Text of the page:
Listening to a song in an unfamiliar language can be freeing. For me, bad lyrics can render an otherwise great song unlistenable. But as long as the singer, the production and the melody work, foreign-language lyrics can be clunky or insipid or cliched with me none the wiser. If an English-language version of the song is recorded with bad lyrics, though, a puzzle emerges: were the lyrics this poor in the original or did the poetry get lost in translation?
“The Three Bells” is an English rewrite of the French-language song “Les Trois Cloches,” first recorded in the mid-’40s by Édith Piaf. The lyrics center on the triptych of church bells that chime at the birth, marriage and death of a man (“Jimmy Brown”) in a secluded village. I suppose the concept of the song is the circle of life, or how one incident can mean something different at various points throughout a person’s life, but “The Three Bells” only does half the work: listing the title events and expecting that to be enough. I’m relieved there’s no final “here’s what we really mean” verse, but at the same time commenting that bells ring during three important life episodes isn’t enough of an observation to base a song around. The third-person narration that focuses exclusively on these three events in Jimmy Brown’s life adds a layer of distance that makes him seem more like a didactic illustration than an actual human being.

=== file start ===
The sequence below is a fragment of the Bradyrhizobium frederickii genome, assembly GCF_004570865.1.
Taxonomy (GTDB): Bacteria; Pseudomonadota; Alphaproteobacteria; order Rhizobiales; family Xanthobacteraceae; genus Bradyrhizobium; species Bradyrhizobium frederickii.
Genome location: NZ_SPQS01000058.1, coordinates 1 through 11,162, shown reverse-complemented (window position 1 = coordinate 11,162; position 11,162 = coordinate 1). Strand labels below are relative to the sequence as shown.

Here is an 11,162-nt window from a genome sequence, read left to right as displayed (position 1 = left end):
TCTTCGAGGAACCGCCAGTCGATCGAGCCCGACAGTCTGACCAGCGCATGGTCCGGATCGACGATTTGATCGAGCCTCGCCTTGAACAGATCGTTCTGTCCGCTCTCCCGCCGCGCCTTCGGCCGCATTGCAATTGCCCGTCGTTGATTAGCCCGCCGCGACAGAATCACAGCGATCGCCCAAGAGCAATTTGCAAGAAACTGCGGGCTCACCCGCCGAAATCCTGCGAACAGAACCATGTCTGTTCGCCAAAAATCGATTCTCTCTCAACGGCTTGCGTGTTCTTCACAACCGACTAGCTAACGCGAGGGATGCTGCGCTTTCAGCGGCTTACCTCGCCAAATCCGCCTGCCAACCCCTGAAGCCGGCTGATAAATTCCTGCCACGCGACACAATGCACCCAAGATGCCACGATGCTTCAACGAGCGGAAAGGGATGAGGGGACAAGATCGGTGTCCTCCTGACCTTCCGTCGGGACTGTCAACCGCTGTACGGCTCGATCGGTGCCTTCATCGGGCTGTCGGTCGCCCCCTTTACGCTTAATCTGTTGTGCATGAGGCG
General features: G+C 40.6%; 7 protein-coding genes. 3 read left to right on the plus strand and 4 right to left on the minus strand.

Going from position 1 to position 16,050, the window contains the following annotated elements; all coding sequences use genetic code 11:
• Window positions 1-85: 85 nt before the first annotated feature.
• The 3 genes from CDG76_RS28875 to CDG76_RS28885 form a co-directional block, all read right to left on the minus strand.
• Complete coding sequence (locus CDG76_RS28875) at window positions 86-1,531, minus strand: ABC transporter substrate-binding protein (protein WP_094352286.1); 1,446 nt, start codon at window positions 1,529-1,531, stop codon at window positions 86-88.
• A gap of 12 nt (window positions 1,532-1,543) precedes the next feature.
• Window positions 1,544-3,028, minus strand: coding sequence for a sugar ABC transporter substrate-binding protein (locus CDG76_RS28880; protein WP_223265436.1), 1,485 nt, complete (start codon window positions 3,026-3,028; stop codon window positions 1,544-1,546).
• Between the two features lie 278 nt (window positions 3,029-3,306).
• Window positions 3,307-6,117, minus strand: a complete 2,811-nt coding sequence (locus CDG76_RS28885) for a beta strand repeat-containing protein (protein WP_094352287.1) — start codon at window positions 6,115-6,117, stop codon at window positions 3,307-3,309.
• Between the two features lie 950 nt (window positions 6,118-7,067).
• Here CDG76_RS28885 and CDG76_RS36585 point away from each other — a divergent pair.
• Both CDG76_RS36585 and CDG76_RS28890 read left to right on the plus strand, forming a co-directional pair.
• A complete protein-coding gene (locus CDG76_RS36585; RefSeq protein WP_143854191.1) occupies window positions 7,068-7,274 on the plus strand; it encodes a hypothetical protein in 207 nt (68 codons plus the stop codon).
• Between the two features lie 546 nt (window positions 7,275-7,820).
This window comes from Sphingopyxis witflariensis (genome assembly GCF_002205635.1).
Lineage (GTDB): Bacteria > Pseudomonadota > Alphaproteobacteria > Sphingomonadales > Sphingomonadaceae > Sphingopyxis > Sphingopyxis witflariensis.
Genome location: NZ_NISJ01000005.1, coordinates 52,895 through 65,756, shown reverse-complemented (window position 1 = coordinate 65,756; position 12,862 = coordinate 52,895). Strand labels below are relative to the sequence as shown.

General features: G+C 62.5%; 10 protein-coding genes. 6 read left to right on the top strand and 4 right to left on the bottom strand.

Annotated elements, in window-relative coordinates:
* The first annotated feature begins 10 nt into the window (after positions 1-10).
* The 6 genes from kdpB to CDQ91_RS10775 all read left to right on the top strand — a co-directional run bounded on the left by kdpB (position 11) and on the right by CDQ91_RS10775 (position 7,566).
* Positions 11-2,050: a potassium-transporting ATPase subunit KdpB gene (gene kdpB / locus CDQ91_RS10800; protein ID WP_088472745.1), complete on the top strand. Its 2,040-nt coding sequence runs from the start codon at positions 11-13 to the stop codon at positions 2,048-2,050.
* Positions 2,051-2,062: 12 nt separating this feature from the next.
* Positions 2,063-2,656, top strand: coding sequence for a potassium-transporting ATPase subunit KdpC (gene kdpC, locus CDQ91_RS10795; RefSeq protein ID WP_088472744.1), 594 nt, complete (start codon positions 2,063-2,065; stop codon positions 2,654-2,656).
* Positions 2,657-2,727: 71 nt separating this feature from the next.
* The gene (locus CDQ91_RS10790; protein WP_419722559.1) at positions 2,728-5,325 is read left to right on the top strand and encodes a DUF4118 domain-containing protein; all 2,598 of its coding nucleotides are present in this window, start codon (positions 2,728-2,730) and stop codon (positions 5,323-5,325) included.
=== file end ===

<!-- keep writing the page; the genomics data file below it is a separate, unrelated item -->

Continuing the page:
The Brown family are capable singers, if not particularly inspiring. Their “country” singing (actually closer to The Fleetwoods than to Johnny Horton) neither improves nor detracts from the song, but is just there to carry it along. The melody is easy enough to listen to, but not particularly memorable. And so it all comes back to the lyrics. “The Three Bells” isn’t terrible, just flat and a little trite. Whether “Les Trois Cloches” offers greater philosophical insight, I can’t say. But at least the French lets me imagine that it might. 4
Hit #1 on August 24, 1959; total of 4 weeks at #1
18 of 963 #1’s reviewed; 1.87% through the Hot 100